By Umaru Kashaka
POVERTY in Uganda has reduced largely due to an increase in more secure and productive forms of employment, according to a report of the committee on national economy.
The report about the performance of the economy during the financial year 2012/13 was adopted by Parliament recently.
“If current trends continue, Uganda is on course to achieve the national target of reducing poverty rate to 10% by 2017,” the committee chairperson and Buliisa County MP, Stephen Mukitale, said.
He said the ratio of the people employed to the population is rising, meaning those above 25 years are getting into employment.
“Overall, unemployment is rising, currently at 3.6% in 2010, compared to 1.9% in 2006. The largest contributor to this rise is the urban unemployment that stands at 8.7%, while youth unemployment was at 5.4% during the period 2005-2011,” he stressed.
Mukitale said the poverty gap ratio, which measures the depth of poverty by establishing how far individuals are below the poverty line, had declined faster than the headcount index.
This, he said, implied rising average consumption among Uganda’s poor, meaning that individuals below the poverty line are less poor today than in the past.
Lawmakers, however, noted that inequality remains a concern with the poorest (the bottom 20% of the income distribution) accounting for only 6.2% of national consumption, although this has remained stable over time.
“The country is unequal in terms of individual income distribution. Compared to other countries in the region, Tanzania (37.6) and Burundi (33.3) are more equal societies in terms of income distribution,” they said.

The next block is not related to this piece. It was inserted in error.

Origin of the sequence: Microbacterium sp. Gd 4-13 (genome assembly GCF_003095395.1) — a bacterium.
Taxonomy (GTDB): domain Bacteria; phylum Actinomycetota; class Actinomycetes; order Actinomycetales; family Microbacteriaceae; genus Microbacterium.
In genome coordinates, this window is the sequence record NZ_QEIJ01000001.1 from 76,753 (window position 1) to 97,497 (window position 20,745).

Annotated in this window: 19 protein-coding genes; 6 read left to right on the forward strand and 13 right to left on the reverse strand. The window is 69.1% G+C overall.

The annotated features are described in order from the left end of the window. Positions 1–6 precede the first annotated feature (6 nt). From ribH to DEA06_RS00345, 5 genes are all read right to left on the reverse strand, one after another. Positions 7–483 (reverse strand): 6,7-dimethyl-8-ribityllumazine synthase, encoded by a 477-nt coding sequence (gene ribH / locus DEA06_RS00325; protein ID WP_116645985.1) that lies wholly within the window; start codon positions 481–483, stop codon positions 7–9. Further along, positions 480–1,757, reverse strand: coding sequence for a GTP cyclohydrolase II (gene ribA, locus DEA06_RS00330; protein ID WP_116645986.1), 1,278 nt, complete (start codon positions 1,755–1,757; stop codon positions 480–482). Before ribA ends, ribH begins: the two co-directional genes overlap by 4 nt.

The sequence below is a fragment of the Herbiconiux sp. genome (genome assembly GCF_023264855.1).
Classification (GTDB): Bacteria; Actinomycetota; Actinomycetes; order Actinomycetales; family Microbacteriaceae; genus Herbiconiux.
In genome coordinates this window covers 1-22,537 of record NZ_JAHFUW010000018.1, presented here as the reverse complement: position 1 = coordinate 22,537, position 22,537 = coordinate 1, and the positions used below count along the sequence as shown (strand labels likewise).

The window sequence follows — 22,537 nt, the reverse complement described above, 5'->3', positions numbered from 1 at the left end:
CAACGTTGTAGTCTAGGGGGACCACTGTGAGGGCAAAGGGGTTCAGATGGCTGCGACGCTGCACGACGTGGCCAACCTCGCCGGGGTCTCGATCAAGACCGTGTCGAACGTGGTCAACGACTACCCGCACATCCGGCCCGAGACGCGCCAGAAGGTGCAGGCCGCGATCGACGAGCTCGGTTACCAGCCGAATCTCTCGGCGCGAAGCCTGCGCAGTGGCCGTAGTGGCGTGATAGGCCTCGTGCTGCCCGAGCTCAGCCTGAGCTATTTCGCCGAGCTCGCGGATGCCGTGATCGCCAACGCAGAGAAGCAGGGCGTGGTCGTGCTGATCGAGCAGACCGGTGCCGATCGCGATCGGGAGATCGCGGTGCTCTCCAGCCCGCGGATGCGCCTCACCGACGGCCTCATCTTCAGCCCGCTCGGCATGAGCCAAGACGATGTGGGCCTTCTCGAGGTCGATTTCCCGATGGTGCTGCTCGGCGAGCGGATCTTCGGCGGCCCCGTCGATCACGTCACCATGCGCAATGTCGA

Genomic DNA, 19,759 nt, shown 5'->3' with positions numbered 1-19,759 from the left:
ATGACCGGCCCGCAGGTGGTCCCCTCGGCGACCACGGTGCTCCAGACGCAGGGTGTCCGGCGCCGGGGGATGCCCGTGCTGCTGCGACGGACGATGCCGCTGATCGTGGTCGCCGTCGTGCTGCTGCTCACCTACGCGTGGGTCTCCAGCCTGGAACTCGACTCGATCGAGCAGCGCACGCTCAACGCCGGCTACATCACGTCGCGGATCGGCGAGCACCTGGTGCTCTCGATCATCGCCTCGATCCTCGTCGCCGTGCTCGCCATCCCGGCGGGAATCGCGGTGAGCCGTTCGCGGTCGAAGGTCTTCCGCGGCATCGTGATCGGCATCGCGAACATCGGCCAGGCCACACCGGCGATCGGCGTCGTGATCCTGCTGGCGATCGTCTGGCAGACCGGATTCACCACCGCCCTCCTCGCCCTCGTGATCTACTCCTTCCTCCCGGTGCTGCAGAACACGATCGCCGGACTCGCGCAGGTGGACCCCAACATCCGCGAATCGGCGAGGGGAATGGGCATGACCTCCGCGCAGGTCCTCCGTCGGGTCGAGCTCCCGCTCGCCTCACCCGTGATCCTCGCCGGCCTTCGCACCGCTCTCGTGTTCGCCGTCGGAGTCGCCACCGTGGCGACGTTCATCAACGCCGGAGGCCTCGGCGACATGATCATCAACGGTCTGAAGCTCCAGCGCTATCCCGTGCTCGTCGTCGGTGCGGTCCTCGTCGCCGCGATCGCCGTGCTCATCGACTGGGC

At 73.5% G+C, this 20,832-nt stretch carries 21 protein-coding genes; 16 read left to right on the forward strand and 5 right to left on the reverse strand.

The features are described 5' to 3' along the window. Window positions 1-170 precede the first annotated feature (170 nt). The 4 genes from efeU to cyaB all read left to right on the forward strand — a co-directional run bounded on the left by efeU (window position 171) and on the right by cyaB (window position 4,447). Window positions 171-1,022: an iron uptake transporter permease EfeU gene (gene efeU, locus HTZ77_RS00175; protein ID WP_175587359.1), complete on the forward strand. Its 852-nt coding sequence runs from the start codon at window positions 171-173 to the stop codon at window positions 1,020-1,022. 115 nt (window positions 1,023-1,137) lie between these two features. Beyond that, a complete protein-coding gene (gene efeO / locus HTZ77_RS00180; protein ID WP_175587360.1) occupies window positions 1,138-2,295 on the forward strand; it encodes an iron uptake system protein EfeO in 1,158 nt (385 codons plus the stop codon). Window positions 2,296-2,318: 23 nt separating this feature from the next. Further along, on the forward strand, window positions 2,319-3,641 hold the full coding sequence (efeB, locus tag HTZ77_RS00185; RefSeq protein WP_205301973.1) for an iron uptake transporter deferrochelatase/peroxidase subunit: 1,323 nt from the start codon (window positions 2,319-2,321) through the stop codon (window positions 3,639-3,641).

The report noted that even as the electricity firm Umeme seeks to increase tariffs in 2014, insufficient power generation, losses and exorbitant tariffs have led to low electricity consumption in Uganda.
The report also noted that the electricity tariff code that came into effect in October 2012, which provides for monthly tariff adjustment to allow reasonable returns to investors while passing on some savings to the end users to enable utility companies get the necessary resources for effective operations, has not helped to reduce the prices.
“The consumption is now at 215kWh per capita and the average electricity tariff paid by customers is about 27.2 US cents per KWh compared to averages of 4-8 and 13 US cents per KWh for developing countries and Sub Saharan Africa respectively,” Mukitale said.
He said the dominance of hydro in the electricity generation mix is a challenge to availability as witnessed by the period 2006-2009 when Lake Victoria witnessed the lowest water levels in 50 years.